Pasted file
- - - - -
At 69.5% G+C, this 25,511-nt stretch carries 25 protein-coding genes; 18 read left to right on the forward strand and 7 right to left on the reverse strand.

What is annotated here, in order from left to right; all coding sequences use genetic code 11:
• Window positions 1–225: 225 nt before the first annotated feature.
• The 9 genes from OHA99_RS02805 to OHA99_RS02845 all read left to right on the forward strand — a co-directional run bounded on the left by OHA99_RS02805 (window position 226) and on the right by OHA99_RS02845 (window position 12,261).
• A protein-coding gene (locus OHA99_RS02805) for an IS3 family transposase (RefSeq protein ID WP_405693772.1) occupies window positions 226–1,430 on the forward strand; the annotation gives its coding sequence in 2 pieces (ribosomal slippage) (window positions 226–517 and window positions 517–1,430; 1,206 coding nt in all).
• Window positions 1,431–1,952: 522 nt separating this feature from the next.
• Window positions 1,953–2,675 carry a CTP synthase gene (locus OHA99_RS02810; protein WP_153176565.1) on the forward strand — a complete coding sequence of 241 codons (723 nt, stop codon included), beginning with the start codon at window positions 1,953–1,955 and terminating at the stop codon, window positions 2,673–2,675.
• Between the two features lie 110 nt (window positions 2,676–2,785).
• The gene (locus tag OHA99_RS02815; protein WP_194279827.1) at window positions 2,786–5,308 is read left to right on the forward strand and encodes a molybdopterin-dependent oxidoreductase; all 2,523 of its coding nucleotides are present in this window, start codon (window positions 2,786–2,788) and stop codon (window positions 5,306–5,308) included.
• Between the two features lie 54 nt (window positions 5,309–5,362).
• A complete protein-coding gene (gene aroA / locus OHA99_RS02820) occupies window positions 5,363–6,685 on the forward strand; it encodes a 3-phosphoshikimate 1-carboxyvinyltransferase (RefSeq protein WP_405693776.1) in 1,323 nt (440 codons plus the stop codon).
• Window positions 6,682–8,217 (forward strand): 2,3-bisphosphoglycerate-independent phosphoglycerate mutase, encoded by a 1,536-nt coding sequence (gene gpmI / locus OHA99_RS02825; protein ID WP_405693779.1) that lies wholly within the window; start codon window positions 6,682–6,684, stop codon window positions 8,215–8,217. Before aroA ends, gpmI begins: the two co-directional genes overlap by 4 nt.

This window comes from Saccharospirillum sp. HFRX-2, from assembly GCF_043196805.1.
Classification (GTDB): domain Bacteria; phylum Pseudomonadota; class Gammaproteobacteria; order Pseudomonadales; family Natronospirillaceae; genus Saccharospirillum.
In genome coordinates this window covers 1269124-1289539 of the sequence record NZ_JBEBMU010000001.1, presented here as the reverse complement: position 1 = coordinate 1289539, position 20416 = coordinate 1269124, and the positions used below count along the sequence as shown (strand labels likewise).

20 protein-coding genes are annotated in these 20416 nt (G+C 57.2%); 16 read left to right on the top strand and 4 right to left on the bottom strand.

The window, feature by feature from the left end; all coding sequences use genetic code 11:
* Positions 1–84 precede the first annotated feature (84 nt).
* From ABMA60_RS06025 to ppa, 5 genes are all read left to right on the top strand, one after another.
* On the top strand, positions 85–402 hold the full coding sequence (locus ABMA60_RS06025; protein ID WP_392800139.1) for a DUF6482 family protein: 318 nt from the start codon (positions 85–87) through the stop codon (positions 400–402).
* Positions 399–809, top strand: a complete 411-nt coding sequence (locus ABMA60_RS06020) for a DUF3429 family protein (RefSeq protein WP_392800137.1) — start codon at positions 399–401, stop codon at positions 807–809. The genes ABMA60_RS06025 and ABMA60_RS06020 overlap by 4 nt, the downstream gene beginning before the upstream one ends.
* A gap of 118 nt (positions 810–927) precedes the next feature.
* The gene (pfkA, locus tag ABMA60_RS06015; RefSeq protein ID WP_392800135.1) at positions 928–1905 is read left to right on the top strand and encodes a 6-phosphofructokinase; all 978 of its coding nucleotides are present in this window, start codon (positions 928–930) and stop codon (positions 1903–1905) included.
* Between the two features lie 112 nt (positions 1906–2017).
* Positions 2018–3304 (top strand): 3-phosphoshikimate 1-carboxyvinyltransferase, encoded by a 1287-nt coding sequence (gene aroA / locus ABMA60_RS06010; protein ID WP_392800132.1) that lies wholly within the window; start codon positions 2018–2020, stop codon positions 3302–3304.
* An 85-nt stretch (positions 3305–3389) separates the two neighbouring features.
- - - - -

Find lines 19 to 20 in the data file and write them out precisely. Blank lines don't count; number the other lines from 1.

* From ABMA60_RS06025 to ppa, 5 genes are all read left to right on the top strand, one after another.
* On the top strand, positions 85–402 hold the full coding sequence (locus ABMA60_RS06025; protein ID WP_392800139.1) for a DUF6482 family protein: 318 nt from the start codon (positions 85–87) through the stop codon (positions 400–402).